3. Connect the black banana plug to the board.
  4. Connect the red banana plug. The decimal point on CR3 (the left seven-segment LED) should light, indicating the power is on.
You'll also need to plug in the XChecker cable. It has a rectangular plug connected to a bunch of wires. It only fits in one direction. You shouldn't have to force it. (One of the openings in the plug is filled with epoxy. It corresponds to the area without a pin on the board.) Ask your TA if you have any questions here.

6.2 Download the circuit

  1. Start Hardware Debugger by choosing Tool->Hardware Debugger from the Xilinx Design Manager menu bar. If this complains about the cable not being connected correctly, make sure the board has power and the XChecker cable is attached.
  2. You can also check the cable configuration by choosing Cable->Communcations.  The XChecker cable is hooked up to COM1 and the transfer rate should be 115 Kbps.
  3. Choose File->New->Project and enter the name of the newly created .BIT file. (For example, FSM.BIT)
  4. Choose Download->Download Design or double-click on the name of the bit file in the diagram to download the design to the Xilinx board. In this lab, a zero should appear on the CR4 (the right 7-seg LED), indicating that the machine is in State 0.
6.3 Observe the circuit in operation

The clock signal for the combination lock design comes from the XChecker cable and is fed into pin 8 of the Xilinx chip (see schematic). This is useful for debugging because the software allows us to manually control the clock. To manipulate the clock, we'll use the Hardware Debugger "Readback Control Panel". From the control panel, we can also watch the internal signals and have the waveforms displayed like in ViewTrace.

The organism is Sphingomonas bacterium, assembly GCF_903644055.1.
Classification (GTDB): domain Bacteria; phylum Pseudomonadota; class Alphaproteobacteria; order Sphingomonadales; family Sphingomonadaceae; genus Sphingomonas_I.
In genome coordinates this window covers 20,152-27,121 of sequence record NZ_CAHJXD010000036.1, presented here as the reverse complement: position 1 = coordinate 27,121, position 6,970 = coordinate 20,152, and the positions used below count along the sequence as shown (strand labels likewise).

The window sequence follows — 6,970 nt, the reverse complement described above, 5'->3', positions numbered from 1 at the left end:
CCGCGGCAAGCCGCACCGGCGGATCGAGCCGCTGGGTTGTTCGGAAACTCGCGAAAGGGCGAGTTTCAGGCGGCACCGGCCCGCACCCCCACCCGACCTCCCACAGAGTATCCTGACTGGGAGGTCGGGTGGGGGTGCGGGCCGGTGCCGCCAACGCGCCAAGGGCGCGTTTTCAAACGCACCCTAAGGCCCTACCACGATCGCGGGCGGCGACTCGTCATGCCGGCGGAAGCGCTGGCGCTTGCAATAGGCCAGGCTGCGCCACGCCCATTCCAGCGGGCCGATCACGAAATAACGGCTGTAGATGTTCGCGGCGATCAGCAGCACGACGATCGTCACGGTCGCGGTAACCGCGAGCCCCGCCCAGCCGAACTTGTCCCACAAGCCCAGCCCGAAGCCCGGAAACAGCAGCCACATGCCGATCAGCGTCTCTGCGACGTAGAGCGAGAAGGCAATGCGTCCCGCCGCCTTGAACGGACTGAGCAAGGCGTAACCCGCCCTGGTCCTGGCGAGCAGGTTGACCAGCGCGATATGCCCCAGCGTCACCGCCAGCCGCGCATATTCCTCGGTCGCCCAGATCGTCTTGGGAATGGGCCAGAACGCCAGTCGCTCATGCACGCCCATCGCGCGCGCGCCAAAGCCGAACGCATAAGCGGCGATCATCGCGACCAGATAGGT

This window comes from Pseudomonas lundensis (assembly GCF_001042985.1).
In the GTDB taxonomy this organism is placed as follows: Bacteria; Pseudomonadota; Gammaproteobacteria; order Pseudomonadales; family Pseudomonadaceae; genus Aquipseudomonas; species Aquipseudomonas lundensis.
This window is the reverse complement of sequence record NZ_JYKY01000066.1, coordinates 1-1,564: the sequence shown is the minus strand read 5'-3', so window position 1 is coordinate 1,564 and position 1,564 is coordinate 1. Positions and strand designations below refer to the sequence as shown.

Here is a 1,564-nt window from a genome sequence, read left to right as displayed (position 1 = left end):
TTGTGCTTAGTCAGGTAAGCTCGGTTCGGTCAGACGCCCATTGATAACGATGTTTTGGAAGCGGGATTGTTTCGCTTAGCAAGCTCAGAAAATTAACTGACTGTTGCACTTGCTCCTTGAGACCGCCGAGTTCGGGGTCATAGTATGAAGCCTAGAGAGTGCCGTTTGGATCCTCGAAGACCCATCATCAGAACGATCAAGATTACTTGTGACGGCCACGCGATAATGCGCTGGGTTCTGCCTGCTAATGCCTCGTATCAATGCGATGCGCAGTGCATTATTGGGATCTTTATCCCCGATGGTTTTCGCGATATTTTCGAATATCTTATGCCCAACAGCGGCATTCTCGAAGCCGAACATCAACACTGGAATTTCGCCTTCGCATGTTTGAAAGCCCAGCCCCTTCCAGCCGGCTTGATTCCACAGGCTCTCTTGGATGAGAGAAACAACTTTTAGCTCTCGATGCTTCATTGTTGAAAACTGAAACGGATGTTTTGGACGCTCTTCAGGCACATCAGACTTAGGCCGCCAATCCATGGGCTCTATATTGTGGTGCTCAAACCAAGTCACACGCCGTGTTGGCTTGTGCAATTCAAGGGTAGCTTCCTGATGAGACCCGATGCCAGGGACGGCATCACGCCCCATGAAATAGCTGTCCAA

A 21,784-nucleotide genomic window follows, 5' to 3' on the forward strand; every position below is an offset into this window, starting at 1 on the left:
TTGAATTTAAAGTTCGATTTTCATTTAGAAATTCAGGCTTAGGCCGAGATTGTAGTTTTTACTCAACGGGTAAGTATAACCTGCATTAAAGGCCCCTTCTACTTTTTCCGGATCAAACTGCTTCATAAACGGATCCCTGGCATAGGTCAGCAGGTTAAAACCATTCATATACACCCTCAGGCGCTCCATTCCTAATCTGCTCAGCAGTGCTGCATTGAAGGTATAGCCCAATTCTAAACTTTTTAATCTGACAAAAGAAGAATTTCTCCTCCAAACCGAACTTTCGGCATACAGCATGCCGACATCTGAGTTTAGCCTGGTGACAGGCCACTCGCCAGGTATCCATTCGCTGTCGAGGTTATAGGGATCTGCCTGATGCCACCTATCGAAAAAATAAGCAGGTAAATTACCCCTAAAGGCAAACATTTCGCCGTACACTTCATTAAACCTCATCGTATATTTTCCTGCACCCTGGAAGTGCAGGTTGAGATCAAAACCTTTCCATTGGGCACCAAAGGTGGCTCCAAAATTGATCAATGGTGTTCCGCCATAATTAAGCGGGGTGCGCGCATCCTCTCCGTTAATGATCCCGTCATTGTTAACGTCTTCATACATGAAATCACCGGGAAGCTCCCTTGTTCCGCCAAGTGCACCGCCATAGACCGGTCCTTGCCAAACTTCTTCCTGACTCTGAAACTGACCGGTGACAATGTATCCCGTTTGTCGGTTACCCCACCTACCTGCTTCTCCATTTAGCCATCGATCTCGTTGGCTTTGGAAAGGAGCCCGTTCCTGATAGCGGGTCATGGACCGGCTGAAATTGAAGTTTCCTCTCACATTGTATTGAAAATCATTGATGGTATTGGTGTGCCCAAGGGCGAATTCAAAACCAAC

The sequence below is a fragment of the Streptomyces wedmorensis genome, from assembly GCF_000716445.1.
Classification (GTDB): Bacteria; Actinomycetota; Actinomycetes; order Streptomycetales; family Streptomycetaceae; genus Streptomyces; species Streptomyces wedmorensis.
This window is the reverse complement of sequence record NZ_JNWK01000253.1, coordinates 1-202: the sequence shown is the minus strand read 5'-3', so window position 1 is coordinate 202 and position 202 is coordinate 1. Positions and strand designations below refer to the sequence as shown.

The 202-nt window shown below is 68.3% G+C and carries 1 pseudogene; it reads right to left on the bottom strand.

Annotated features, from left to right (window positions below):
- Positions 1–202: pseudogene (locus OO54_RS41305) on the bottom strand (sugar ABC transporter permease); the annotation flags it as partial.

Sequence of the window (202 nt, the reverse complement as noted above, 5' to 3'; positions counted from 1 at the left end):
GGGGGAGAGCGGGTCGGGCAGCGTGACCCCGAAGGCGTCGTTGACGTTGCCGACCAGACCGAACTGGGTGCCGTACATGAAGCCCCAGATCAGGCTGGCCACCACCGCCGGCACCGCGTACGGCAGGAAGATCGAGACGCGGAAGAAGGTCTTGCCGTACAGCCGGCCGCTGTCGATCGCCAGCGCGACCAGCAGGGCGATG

6.3.1 Turn on the clock

Since the clock is coming from the XChecker cable, the lock will not operate properly until the clock is running.

  1. Open the Readback Control Panel by choosing View->Control Panel from Hardware Debugger.
  2. On the far right, click the circle next to Start in the Clock Control section of the control panel. You can also apply single clock pulses by clicking the apply button while Stop is selected.
6.3.2 Test the circuit

While the clock is running, test out your circuit changing the combination and pressing the enter button.

  1. Test a successful combination using the buttons and switches on the design demonstration board.
  2. Test an unsuccessful combination.
  3. Make sure SW 4-7 (marked RST on the board) is closed. Otherwise, the RESET button won't work.

    Have your TA check off your working lock when done with the rest of the lab.

6.3.3 View the internal variables

Open the Readback Control Panel.

  1. Click on the Groups button. Combine state2, state1, and state0 into a group called "state".  You'll need to click the New button to make a new group, and the Save button for the changes to take effect.
  2. Click on the Displays button to display waveforms for state, error, open, and enter.  To select "state" for display, select "Groups" from the Display section (at the top of the Display Signals dialog box). To select error, open, and enter for display, "Signals" must be selected. After clicking OK, a waveform window will pop up.
  3. Go through both a successful and unsuccessful attempt at opening the lock, taking a snapshot (click the Read button) after each state transition (for this lab, you can leave the clock running while you do this).
  4. To read the value of the groups, you can click with the left mouse button on the part of the waveform you want to see.  Also, pressing the plus symbol will expand the group waveform into separate single waveforms.
  5. Show your TA the generated waveform for checkoff.

Lab 3 Checkoff Sheet